After work I paid my electric bill (a novelty...before even getting a disconnect notice!), checked into going on the budget plan (wouldn't really help me, apparently; there's not a huge variation, and I'm not liable to have large bills. I was a little concerned when my normal $15-$20 bill went up to $40 as it grew colder, but apparently it averages about $50 for a couple of months in the winter, so that's not so bad.
Then it was over to the station to do some work there on the webpages, once I dealt with some tech issues. I really want to get a better grasp of networks, since I seem to spend a lot of time dealing with problems related to them. I'm pretty good with software, have programmed computers to do my bidding (okay, Ataris rather than giant supercomputers, but still) and can replace most hardware, but networks are a bit of a mystery, and definitely something you come across in libraries. Which bring me to my current quandry.
Ideally, I should find a full-time job in the area that would provide the stability I need for my stress levels to go down. The only real stresses I have at the moment are lack of money for basic things (I don't know what the grand total will be with the unemployment earlier last year and the extra gig at the station, but I'm looking at about $15K gross, or about $11K net, for the year at my main job. That's above poverty so I can't get any help but makes it hard to live in the Lexington metro area. It is somewhat heartening in that if it were fulltime, I could be doing pretty well in terms of my expenses, savings (which are nil at the moment), etc.) Granted, I've cut back a lot, but I just want to know I'll continue to have a roof over my head, electricity, can pay my health bills and that of my pets, maybe have a phone and get back online, and save up enough money for emergencies and start paying off some old debts. Plus, I'm feeling professionally unsatisfied, because I'm rather limited in projects, etc. by working 4 hours a day.
The obvious answer would be...get another job. I've been trying for over a year. Library positions are legendarily difficult to get here, since we have an LIS school, and yes, I might do better by moving away, but I have ties I'd rather not sever and a lot of those 'better' jobs are in places with a much higher cost of living, so I'm not sure how worth it that would be.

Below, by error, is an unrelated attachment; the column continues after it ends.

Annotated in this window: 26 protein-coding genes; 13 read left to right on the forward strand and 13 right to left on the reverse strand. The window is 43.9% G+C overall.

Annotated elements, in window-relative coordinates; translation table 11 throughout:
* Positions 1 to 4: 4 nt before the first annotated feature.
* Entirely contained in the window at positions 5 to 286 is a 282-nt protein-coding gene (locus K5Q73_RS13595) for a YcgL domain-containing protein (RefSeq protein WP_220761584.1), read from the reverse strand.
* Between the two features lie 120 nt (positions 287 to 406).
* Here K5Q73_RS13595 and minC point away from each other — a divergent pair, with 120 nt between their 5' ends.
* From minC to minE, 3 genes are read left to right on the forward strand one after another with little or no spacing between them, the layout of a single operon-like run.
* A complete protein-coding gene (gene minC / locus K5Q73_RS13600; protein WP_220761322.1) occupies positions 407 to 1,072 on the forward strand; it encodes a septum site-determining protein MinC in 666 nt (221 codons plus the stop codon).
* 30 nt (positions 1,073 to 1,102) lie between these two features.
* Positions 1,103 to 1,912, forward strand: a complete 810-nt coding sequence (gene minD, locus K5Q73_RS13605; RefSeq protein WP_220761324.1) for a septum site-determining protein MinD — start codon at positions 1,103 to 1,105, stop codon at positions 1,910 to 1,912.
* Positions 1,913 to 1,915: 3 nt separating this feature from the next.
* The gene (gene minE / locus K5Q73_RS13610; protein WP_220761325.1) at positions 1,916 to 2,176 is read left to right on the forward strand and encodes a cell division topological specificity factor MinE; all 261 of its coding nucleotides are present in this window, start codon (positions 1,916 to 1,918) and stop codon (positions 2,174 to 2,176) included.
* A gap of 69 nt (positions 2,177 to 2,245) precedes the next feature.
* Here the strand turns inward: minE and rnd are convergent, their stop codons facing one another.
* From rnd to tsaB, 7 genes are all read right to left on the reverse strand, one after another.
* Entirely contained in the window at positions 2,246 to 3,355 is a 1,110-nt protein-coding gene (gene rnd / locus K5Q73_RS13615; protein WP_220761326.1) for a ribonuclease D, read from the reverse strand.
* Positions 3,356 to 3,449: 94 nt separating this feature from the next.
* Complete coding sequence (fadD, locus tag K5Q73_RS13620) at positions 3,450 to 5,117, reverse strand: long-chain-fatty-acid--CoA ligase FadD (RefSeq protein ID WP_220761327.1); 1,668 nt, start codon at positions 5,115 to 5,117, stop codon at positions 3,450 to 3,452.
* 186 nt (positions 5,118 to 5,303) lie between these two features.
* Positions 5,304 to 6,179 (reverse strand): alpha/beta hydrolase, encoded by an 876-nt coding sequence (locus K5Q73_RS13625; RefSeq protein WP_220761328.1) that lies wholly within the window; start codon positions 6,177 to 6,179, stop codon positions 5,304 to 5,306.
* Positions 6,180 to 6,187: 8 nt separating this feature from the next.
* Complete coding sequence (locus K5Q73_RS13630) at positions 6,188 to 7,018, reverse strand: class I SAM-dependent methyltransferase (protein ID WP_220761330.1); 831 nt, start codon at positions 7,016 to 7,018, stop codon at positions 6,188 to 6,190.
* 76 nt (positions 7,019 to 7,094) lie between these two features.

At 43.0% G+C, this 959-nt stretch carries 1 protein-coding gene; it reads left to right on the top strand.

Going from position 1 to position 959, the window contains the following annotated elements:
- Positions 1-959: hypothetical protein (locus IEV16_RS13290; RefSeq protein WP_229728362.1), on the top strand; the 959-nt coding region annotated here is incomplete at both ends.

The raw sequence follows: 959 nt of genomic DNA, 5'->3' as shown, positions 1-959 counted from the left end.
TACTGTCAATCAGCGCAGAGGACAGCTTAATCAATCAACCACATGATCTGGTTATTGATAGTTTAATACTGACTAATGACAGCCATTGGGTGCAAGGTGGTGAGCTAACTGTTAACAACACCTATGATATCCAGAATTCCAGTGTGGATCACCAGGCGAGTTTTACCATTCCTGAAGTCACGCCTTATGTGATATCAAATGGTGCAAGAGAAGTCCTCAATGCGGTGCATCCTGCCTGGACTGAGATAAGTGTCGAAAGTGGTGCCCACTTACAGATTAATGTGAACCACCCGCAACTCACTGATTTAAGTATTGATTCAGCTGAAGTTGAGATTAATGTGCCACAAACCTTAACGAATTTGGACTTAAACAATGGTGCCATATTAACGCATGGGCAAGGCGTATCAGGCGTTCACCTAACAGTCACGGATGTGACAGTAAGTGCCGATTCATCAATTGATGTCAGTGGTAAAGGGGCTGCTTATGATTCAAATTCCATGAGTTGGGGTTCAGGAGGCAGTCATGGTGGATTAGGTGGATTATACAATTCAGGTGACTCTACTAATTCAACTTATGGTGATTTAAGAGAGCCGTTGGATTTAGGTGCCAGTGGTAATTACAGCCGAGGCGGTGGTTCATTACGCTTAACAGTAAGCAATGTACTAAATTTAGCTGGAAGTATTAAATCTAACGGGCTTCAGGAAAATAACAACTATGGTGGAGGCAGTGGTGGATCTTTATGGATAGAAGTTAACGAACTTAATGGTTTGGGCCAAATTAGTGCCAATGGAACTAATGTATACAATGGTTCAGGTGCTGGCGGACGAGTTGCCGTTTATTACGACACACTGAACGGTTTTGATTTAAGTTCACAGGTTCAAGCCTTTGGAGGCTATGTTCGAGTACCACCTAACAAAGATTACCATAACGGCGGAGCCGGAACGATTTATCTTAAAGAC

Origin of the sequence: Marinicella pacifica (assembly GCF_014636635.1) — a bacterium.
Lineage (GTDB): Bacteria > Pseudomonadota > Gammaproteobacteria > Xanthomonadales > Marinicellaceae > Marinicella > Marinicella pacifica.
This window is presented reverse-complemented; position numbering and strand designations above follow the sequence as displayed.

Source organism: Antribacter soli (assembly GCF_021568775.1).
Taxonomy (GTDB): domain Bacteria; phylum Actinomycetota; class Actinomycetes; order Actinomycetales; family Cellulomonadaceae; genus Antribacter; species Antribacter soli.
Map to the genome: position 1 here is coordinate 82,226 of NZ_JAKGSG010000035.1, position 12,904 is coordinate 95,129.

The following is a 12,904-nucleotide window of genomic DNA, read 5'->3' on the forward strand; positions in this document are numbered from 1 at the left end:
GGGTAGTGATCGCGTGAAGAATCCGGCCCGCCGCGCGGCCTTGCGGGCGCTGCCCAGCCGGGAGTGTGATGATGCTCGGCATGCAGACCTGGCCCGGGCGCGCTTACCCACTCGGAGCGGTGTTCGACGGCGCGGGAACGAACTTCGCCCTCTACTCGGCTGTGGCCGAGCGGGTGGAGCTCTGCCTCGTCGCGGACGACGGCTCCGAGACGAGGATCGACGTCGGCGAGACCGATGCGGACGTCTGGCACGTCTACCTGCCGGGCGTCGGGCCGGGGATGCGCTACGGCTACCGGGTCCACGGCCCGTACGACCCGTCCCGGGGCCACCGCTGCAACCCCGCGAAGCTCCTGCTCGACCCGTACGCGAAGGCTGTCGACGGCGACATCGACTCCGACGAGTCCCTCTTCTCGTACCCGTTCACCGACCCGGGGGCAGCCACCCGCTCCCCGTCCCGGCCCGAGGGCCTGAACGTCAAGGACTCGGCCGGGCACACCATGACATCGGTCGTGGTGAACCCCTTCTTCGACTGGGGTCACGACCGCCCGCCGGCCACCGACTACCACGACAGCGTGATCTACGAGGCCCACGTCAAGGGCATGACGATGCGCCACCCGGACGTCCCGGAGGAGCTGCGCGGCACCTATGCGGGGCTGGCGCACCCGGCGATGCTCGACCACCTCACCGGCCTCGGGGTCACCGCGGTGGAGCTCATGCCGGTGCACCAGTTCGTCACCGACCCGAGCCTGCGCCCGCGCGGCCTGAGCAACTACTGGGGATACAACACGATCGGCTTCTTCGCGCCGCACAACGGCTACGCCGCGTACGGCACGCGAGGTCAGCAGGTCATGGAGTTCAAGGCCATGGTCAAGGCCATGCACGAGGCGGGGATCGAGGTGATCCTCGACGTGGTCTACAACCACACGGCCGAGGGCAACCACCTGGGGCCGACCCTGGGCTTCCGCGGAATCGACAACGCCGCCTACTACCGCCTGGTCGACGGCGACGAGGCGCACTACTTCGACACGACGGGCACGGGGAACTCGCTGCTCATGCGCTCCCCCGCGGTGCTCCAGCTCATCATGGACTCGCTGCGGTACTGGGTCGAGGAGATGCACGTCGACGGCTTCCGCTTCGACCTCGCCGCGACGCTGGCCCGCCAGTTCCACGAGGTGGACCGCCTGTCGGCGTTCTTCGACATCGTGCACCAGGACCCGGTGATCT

I could increase my marketability. I have essentially four routes I'm looking at for now that I could pursue:
- Finish my history PhD and gain status but not be appreciably more hireable or make more money, plus I'd have to deal with the same problems that have kept me from finishing it in the past, mostly to do with the oral defence and my anxiety issues, plus several professors who have known me in my crazier moments.
- Start the sociology programme, which has greater application, is more tangible, and would be easier to finish, and possibly more money involved in terms of research, but the medical sociology aspect of UK's programme may no longer be attainable due to retirements, although I may be able to still focus on health and society.
- Pursue studies in computer science, say at Sullivan University (a technical college), building on my own talents and library training, increase my marketablility even here in central Kentucky, and make a whole lot more money than I could as an academician, although having less status/sense of accomplishment.
- Pursue studies in massage therapy. The cheapest option (about $6000 total for a few months and you're finished), they're paid well and as a growing part of healthcare there's an obvious need, although much relies on entrepreneureal ability unless you're working as part of a health provider, spa, or someone else's practice. It is one type of work that actually relaxes me, and I'm particularly interested in the use of massage therapy to help those who have been sexually abused or suffered some sort of postraumatic stress or chronic invasive medical procedures. There comes a point where you literally cannot abide to be touched, and that's a very sad state to be in (I know this from experience), and yet I think in a clinical situation, I could detach my own feelings (and I'd have a lot more control, being the toucher in terms of my anxiety) yet I'd have the empathy for a person who has survived such problems and be able to patiently work through things according to their needs and goals. The main thing keeping me from doing that in the past has been my hands--you need a lot of sensitivity in your fingers and hands--and hopefully that will not be an issue. I'm apparently fairly good for someone untrained. Hmmm...
Option #3 is probably the most flexible/workable/practical one. I'm thinking of eventually doing #4, too, as a way to earn extra money...a massage therapist makes about $35-$50 an hour, and the amount of overhead varies a great deal.
Am I just dreaming? What do you all think?
Anyway, I'm glad the week is over, I'm looking forward to the weekend, and I hope you all are doing well and not succumbing to holiday stress. It occurred to me today that I was acting very much like the grouchy people we've been calling of late. I'm thinking that rest is overdue. :)